The Foundation supports research that can lead to the creation of better Parkinson's treatments. Here you can search previously awarded grants by keyword, program name, researcher name, institution or organization name and/or year.
FUNDED GRANTS ( 10)
Rapid Response Innovation Awards, 2014
Pramipexole (Mirapex) is a drug that is effective at alleviating movement deficits associated with Parkinson's disease. However, pramipexole can induce compulsive behaviors and behavioral addictions, such as problem gambling, in some patients. Mirtazapine, an atypical antidepressant reduces the effects of drug addiction in pre-clinical models and in humans. This st...
Research Grant, 2013
The mu opioid receptor (MOR) has long been proposed as an appealing target for managing levodopa-induced dyskinesia and therefore received attention from industry, which developed a series of MOR antagonists (to block its activity). As some of those antagonists were active and some were not, further characterization was undertaken in in vitro experiments. In an experiment on MO...
Researchers: Erwan Bezard, PhD
Dyskinesia Challenge, 2012
Levodopa is the mainstay of treatment for the motor symptoms of Parkinson's disease. Unfortunately one of the long term side effects of levodopa treatment is the development of disabling involuntary movements known as LIDs. LIDs present serious challenges to the control of PD symptoms and the quality of life of PD patients. While there are currently no drugs approved for t...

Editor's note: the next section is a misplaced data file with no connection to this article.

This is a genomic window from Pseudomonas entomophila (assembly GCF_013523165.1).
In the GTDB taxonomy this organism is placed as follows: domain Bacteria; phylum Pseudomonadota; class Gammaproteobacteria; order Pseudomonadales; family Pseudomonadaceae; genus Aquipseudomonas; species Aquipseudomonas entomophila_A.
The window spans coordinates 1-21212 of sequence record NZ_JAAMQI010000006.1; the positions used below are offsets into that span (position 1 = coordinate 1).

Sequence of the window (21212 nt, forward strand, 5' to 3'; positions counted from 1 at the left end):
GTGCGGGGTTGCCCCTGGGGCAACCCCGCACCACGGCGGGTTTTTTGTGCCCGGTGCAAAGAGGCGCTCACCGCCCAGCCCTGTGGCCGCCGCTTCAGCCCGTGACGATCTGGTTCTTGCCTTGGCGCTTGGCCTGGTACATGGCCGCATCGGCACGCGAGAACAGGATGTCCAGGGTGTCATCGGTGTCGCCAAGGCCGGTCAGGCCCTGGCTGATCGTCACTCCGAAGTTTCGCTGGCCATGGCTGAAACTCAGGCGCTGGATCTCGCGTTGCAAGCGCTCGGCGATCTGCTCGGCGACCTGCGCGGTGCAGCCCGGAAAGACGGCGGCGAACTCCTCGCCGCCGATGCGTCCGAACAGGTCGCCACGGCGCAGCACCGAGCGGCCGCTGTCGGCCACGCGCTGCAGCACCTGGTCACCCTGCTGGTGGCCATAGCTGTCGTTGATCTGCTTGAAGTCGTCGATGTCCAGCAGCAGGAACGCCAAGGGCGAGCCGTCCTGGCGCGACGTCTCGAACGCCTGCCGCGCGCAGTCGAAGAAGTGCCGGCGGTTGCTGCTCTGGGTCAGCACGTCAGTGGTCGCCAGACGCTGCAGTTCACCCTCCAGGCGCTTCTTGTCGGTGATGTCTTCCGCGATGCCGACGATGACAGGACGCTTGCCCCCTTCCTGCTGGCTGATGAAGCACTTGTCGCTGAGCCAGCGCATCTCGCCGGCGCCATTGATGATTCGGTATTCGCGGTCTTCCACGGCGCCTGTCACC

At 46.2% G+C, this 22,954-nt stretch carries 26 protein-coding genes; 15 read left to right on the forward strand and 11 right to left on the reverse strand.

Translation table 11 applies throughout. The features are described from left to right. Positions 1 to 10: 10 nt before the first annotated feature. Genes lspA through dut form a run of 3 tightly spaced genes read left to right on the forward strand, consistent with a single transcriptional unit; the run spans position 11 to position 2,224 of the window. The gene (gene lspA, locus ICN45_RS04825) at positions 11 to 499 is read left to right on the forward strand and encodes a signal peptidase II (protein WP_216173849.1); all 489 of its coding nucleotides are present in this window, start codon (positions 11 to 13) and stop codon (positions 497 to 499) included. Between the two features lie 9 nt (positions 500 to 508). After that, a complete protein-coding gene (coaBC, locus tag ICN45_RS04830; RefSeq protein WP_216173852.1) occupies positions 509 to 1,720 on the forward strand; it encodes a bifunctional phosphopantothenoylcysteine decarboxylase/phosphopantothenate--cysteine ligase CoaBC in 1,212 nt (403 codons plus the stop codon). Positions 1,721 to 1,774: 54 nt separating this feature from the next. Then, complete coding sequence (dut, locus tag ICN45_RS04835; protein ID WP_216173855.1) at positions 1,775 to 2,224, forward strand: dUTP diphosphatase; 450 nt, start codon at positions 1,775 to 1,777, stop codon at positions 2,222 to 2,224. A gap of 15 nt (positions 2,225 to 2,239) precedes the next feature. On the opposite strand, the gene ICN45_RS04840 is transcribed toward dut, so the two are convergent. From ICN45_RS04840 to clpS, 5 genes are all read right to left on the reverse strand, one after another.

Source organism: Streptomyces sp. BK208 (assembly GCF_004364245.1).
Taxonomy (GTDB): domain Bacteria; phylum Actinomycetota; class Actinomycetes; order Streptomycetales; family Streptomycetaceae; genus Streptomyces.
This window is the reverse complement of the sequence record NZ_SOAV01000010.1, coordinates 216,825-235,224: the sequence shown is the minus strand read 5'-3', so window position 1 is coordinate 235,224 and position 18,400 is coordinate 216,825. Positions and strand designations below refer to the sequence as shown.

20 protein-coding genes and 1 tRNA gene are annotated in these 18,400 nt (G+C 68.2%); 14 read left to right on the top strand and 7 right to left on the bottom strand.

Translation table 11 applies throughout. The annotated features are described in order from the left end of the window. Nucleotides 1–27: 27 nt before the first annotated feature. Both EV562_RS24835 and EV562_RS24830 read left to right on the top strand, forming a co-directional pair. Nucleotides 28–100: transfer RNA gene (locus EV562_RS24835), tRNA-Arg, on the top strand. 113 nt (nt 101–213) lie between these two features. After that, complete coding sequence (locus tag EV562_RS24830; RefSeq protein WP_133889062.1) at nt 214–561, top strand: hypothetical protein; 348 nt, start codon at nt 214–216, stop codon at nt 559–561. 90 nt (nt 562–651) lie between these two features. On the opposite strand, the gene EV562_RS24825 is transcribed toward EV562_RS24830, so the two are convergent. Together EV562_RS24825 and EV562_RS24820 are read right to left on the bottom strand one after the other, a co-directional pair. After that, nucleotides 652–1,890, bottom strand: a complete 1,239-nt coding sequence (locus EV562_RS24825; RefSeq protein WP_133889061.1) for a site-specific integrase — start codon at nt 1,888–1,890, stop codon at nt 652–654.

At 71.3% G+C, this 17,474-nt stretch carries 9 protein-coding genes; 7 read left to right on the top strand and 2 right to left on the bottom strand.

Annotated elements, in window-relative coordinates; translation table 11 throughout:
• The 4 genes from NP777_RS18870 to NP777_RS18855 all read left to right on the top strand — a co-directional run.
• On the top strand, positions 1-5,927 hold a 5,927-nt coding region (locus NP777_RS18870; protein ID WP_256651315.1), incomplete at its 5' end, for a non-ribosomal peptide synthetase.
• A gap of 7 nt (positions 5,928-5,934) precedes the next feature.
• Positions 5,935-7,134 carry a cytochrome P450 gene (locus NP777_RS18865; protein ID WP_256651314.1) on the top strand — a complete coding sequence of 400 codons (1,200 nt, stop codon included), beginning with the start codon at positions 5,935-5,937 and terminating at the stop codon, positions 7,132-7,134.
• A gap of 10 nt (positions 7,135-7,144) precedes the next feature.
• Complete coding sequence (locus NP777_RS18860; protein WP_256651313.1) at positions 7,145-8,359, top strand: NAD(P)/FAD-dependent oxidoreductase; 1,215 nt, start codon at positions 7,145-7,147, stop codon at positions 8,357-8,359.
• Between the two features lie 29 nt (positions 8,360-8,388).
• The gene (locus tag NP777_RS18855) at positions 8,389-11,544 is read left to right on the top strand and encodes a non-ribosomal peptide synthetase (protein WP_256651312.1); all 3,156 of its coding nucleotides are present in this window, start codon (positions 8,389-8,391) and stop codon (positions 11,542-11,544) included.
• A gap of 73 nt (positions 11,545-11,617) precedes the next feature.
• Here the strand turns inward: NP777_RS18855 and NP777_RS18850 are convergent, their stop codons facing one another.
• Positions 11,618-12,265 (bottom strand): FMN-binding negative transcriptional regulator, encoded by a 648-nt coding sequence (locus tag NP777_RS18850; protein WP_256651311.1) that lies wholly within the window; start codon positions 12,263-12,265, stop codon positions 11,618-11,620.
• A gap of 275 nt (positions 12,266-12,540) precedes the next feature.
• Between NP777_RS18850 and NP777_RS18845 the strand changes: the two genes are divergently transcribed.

Researchers: Ian Irwin, PhD
MJFF Research Grant, 2011
Mutations in the protein leucine-rich repeat kinase 2 (LRRK2) are the most common cause of inherited Parkinson's disease (PD). Interestingly, the penetrance LRRK2 mutations and the associated pathology are variable. Thus, there remains much to be learned on the role of LRRK2 mutations in PD. The main goals of this work are to characterize the behavioral, neurochemical, and p...
Researchers: J. Timothy Greenamyre, MD, PhD
Rapid Response Innovation Awards, 2011
All persons experience psychological stress. In fact, its pervasiveness is the primary cause of countless diseases. Although the impact of psychological stress on Parkinson's disease (PD) has yet to be fully defined, there is ample evidence that PD symptoms worsen during times of stress. Therefore, we asked what would happen if a pre-clinical model with a known genetic vulner...